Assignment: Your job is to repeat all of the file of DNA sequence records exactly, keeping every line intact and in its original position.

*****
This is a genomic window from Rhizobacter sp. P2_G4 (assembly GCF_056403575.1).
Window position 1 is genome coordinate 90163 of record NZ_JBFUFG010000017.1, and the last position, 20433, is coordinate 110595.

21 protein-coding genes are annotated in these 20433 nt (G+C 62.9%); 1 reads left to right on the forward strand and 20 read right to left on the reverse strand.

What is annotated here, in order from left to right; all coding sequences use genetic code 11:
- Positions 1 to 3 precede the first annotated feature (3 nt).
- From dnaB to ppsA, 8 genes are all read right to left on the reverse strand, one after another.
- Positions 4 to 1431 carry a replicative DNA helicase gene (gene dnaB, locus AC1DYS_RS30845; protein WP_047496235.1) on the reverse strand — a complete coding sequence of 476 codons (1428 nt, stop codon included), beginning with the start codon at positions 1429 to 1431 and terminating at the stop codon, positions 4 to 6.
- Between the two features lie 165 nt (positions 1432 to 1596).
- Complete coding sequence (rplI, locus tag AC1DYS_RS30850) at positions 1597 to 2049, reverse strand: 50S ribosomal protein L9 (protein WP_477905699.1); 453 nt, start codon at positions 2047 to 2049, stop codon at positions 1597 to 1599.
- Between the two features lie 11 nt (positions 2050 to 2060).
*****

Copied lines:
This is a genomic window from Rhizobacter sp. P2_G4 (assembly GCF_056403575.1).
Window position 1 is genome coordinate 90163 of record NZ_JBFUFG010000017.1, and the last position, 20433, is coordinate 110595.

21 protein-coding genes are annotated in these 20433 nt (G+C 62.9%); 1 reads left to right on the forward strand and 20 read right to left on the reverse strand.

What is annotated here, in order from left to right; all coding sequences use genetic code 11:
- Positions 1 to 3 precede the first annotated feature (3 nt).
- From dnaB to ppsA, 8 genes are all read right to left on the reverse strand, one after another.
- Positions 4 to 1431 carry a replicative DNA helicase gene (gene dnaB, locus AC1DYS_RS30845; protein WP_047496235.1) on the reverse strand — a complete coding sequence of 476 codons (1428 nt, stop codon included), beginning with the start codon at positions 1429 to 1431 and terminating at the stop codon, positions 4 to 6.
- Between the two features lie 165 nt (positions 1432 to 1596).
- Complete coding sequence (rplI, locus tag AC1DYS_RS30850) at positions 1597 to 2049, reverse strand: 50S ribosomal protein L9 (protein WP_477905699.1); 453 nt, start codon at positions 2047 to 2049, stop codon at positions 1597 to 1599.
- Between the two features lie 11 nt (positions 2050 to 2060).